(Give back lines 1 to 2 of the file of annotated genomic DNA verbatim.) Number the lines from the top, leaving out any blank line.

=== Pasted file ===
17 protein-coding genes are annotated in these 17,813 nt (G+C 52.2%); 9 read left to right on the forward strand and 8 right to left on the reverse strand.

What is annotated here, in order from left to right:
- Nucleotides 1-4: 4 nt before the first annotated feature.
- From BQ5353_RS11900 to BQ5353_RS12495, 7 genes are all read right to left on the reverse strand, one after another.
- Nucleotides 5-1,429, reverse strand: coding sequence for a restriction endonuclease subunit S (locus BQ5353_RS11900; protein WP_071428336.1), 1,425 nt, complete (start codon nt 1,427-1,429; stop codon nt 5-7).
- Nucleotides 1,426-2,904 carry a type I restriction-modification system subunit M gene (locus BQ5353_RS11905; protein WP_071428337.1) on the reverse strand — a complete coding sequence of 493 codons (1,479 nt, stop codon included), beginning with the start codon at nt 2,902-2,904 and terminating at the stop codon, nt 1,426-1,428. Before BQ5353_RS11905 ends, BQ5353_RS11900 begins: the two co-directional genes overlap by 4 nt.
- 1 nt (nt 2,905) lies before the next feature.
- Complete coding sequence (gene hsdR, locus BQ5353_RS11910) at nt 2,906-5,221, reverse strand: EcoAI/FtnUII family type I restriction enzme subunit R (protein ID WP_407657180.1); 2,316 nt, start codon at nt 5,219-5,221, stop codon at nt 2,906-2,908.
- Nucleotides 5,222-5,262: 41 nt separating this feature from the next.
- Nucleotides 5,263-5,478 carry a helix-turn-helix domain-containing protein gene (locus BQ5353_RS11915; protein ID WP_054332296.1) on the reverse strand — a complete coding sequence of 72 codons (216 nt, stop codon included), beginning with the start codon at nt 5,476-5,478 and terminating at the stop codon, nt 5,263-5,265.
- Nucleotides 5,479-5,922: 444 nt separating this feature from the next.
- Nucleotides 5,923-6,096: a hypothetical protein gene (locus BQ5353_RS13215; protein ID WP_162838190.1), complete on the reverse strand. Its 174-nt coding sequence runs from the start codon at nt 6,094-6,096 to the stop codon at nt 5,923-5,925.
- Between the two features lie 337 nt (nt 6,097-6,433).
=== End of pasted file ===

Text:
17 protein-coding genes are annotated in these 17,813 nt (G+C 52.2%); 9 read left to right on the forward strand and 8 right to left on the reverse strand.

What is annotated here, in order from left to right: